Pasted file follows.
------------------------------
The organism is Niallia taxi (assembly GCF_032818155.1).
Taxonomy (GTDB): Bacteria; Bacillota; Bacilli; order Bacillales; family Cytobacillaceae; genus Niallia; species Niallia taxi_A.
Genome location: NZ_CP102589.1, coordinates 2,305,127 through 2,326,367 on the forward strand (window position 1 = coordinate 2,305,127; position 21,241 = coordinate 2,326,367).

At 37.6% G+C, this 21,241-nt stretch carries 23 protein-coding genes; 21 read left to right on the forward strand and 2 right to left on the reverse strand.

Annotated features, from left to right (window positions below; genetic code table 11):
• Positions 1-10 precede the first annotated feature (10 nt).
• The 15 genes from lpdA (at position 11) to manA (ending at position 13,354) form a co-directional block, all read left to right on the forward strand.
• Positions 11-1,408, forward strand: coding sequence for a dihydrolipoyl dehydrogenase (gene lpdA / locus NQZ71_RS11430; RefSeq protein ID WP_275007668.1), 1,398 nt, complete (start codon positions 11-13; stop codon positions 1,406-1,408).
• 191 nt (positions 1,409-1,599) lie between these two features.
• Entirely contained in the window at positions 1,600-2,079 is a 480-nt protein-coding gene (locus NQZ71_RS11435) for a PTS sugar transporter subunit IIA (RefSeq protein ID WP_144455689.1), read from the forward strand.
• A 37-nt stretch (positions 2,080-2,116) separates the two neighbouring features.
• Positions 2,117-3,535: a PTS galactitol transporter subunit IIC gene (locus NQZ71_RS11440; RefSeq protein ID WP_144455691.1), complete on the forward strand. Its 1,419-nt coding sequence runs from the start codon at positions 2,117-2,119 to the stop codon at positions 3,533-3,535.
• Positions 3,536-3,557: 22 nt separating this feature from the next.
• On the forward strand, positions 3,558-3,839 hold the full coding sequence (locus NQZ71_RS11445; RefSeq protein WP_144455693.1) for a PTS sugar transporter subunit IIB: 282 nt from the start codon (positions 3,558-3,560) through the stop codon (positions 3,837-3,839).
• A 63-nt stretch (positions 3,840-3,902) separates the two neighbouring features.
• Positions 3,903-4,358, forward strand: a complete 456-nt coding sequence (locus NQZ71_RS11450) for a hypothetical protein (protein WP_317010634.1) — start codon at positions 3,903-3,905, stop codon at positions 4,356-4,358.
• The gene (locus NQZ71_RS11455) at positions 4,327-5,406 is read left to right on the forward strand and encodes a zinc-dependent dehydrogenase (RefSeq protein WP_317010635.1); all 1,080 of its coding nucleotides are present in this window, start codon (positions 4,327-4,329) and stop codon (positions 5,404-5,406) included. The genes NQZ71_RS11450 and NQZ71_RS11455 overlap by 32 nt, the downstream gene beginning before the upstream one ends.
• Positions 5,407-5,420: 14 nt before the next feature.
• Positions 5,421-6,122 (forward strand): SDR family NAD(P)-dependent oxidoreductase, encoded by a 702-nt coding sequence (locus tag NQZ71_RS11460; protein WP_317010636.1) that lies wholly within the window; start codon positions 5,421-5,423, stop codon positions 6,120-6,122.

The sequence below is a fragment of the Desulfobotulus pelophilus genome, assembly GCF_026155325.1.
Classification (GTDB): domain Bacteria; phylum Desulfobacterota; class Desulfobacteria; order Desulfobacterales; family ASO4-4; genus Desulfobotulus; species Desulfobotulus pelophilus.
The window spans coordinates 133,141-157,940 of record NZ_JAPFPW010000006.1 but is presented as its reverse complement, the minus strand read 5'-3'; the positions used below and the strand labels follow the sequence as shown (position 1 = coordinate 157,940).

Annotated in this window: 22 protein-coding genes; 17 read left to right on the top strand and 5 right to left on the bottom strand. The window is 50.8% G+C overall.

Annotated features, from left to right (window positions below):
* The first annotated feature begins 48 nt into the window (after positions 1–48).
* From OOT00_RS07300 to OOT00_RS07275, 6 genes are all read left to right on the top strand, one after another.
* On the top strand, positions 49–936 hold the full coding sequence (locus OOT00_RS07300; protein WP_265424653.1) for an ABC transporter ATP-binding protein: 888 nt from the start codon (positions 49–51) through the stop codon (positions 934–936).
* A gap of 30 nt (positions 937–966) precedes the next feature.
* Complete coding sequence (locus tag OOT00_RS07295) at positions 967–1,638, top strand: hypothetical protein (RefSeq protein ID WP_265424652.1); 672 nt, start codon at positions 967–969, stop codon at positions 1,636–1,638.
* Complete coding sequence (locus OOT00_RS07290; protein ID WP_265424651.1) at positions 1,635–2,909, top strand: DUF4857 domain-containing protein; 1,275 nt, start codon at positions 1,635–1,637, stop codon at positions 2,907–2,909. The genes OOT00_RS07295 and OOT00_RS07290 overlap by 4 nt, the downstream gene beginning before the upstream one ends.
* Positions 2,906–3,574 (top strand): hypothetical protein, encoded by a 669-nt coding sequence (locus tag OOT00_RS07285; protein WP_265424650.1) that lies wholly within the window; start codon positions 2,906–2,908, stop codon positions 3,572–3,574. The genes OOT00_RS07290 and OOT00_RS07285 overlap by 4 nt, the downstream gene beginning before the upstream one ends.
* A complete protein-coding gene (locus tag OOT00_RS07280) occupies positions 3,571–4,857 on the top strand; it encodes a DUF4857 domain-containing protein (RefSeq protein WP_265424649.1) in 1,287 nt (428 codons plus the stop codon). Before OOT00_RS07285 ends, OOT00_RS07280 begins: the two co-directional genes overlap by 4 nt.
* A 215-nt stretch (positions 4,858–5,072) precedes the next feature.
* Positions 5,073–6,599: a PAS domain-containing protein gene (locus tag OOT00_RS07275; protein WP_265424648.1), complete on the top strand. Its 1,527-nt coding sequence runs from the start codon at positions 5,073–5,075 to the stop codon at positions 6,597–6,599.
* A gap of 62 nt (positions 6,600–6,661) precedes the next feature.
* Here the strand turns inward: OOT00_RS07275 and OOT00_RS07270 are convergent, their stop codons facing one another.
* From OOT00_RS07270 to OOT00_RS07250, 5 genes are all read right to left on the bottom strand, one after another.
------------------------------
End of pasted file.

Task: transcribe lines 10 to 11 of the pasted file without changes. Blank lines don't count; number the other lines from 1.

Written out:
• Entirely contained in the window at positions 1,600-2,079 is a 480-nt protein-coding gene (locus NQZ71_RS11435) for a PTS sugar transporter subunit IIA (RefSeq protein ID WP_144455689.1), read from the forward strand.
• A 37-nt stretch (positions 2,080-2,116) separates the two neighbouring features.